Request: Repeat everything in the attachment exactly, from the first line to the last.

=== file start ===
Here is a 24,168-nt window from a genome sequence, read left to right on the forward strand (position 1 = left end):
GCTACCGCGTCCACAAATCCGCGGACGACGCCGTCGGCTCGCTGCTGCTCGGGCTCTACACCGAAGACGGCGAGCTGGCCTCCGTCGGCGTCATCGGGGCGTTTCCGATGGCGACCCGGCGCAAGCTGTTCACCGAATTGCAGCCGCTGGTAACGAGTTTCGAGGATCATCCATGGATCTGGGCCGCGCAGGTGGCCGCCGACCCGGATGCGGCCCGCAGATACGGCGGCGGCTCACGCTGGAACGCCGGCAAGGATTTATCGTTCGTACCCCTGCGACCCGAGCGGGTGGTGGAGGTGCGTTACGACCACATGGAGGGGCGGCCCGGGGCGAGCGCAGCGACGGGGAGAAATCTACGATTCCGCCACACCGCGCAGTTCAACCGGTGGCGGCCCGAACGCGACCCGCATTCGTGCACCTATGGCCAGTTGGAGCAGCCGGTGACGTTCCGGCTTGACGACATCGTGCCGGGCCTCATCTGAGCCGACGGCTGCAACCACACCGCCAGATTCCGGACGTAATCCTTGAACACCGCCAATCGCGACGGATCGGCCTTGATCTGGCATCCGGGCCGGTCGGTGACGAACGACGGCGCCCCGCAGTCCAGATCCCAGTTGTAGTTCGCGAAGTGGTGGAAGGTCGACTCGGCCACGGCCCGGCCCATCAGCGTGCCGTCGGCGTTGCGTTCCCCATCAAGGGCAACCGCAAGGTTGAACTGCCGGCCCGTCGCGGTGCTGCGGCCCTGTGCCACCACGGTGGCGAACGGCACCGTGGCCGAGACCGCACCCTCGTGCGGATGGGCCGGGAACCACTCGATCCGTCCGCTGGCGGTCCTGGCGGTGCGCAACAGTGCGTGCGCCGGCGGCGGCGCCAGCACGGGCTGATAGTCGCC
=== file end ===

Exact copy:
Here is a 24,168-nt window from a genome sequence, read left to right on the forward strand (position 1 = left end):
GCTACCGCGTCCACAAATCCGCGGACGACGCCGTCGGCTCGCTGCTGCTCGGGCTCTACACCGAAGACGGCGAGCTGGCCTCCGTCGGCGTCATCGGGGCGTTTCCGATGGCGACCCGGCGCAAGCTGTTCACCGAATTGCAGCCGCTGGTAACGAGTTTCGAGGATCATCCATGGATCTGGGCCGCGCAGGTGGCCGCCGACCCGGATGCGGCCCGCAGATACGGCGGCGGCTCACGCTGGAACGCCGGCAAGGATTTATCGTTCGTACCCCTGCGACCCGAGCGGGTGGTGGAGGTGCGTTACGACCACATGGAGGGGCGGCCCGGGGCGAGCGCAGCGACGGGGAGAAATCTACGATTCCGCCACACCGCGCAGTTCAACCGGTGGCGGCCCGAACGCGACCCGCATTCGTGCACCTATGGCCAGTTGGAGCAGCCGGTGACGTTCCGGCTTGACGACATCGTGCCGGGCCTCATCTGAGCCGACGGCTGCAACCACACCGCCAGATTCCGGACGTAATCCTTGAACACCGCCAATCGCGACGGATCGGCCTTGATCTGGCATCCGGGCCGGTCGGTGACGAACGACGGCGCCCCGCAGTCCAGATCCCAGTTGTAGTTCGCGAAGTGGTGGAAGGTCGACTCGGCCACGGCCCGGCCCATCAGCGTGCCGTCGGCGTTGCGTTCCCCATCAAGGGCAACCGCAAGGTTGAACTGCCGGCCCGTCGCGGTGCTGCGGCCCTGTGCCACCACGGTGGCGAACGGCACCGTGGCCGAGACCGCACCCTCGTGCGGATGGGCCGGGAACCACTCGATCCGTCCGCTGGCGGTCCTGGCGGTGCGCAACAGTGCGTGCGCCGGCGGCGGCGCCAGCACGGGCTGATAGTCGCC